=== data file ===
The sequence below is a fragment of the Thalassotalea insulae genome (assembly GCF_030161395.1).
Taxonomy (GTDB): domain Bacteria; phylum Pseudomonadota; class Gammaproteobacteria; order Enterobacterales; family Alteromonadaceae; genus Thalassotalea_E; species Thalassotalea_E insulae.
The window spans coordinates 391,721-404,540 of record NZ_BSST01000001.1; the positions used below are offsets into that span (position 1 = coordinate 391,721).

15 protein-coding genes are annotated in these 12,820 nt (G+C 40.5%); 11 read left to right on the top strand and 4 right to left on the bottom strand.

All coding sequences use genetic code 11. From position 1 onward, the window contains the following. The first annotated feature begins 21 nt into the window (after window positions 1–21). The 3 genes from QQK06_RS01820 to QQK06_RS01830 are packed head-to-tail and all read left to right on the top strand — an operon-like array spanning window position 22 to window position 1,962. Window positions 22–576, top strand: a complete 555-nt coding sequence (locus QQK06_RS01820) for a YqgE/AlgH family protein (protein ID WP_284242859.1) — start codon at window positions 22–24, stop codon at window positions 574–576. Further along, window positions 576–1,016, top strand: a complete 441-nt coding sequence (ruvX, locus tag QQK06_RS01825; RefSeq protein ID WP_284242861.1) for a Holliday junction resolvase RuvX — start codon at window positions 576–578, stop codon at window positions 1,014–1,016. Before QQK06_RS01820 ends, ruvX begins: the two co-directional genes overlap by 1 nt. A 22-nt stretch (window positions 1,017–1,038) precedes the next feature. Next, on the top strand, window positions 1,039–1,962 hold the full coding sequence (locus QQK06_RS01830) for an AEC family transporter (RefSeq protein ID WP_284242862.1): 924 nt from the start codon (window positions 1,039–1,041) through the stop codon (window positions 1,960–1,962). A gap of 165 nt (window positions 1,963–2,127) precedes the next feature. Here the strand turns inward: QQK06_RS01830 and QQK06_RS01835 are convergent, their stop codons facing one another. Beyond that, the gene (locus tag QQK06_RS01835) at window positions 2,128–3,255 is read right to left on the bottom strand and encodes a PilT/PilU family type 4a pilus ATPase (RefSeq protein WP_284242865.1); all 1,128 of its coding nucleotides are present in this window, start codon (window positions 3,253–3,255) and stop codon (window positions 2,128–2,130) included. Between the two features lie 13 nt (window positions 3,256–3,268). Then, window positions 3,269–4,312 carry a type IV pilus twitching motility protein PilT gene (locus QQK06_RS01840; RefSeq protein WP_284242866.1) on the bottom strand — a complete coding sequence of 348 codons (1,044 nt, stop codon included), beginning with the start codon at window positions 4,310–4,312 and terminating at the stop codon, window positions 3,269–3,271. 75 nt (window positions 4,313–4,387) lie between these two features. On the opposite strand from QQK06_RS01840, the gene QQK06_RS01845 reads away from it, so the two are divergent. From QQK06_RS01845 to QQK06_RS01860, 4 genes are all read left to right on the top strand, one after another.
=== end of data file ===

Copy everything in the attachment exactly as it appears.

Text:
The sequence below is a fragment of the Thalassotalea insulae genome (assembly GCF_030161395.1).
Taxonomy (GTDB): domain Bacteria; phylum Pseudomonadota; class Gammaproteobacteria; order Enterobacterales; family Alteromonadaceae; genus Thalassotalea_E; species Thalassotalea_E insulae.
The window spans coordinates 391,721-404,540 of record NZ_BSST01000001.1; the positions used below are offsets into that span (position 1 = coordinate 391,721).

15 protein-coding genes are annotated in these 12,820 nt (G+C 40.5%); 11 read left to right on the top strand and 4 right to left on the bottom strand.

All coding sequences use genetic code 11. From position 1 onward, the window contains the following. The first annotated feature begins 21 nt into the window (after window positions 1–21). The 3 genes from QQK06_RS01820 to QQK06_RS01830 are packed head-to-tail and all read left to right on the top strand — an operon-like array spanning window position 22 to window position 1,962. Window positions 22–576, top strand: a complete 555-nt coding sequence (locus QQK06_RS01820) for a YqgE/AlgH family protein (protein ID WP_284242859.1) — start codon at window positions 22–24, stop codon at window positions 574–576. Further along, window positions 576–1,016, top strand: a complete 441-nt coding sequence (ruvX, locus tag QQK06_RS01825; RefSeq protein ID WP_284242861.1) for a Holliday junction resolvase RuvX — start codon at window positions 576–578, stop codon at window positions 1,014–1,016. Before QQK06_RS01820 ends, ruvX begins: the two co-directional genes overlap by 1 nt. A 22-nt stretch (window positions 1,017–1,038) precedes the next feature. Next, on the top strand, window positions 1,039–1,962 hold the full coding sequence (locus QQK06_RS01830) for an AEC family transporter (RefSeq protein ID WP_284242862.1): 924 nt from the start codon (window positions 1,039–1,041) through the stop codon (window positions 1,960–1,962). A gap of 165 nt (window positions 1,963–2,127) precedes the next feature. Here the strand turns inward: QQK06_RS01830 and QQK06_RS01835 are convergent, their stop codons facing one another. Beyond that, the gene (locus tag QQK06_RS01835) at window positions 2,128–3,255 is read right to left on the bottom strand and encodes a PilT/PilU family type 4a pilus ATPase (RefSeq protein WP_284242865.1); all 1,128 of its coding nucleotides are present in this window, start codon (window positions 3,253–3,255) and stop codon (window positions 2,128–2,130) included. Between the two features lie 13 nt (window positions 3,256–3,268). Then, window positions 3,269–4,312 carry a type IV pilus twitching motility protein PilT gene (locus QQK06_RS01840; RefSeq protein WP_284242866.1) on the bottom strand — a complete coding sequence of 348 codons (1,044 nt, stop codon included), beginning with the start codon at window positions 4,310–4,312 and terminating at the stop codon, window positions 3,269–3,271. 75 nt (window positions 4,313–4,387) lie between these two features. On the opposite strand from QQK06_RS01840, the gene QQK06_RS01845 reads away from it, so the two are divergent. From QQK06_RS01845 to QQK06_RS01860, 4 genes are all read left to right on the top strand, one after another.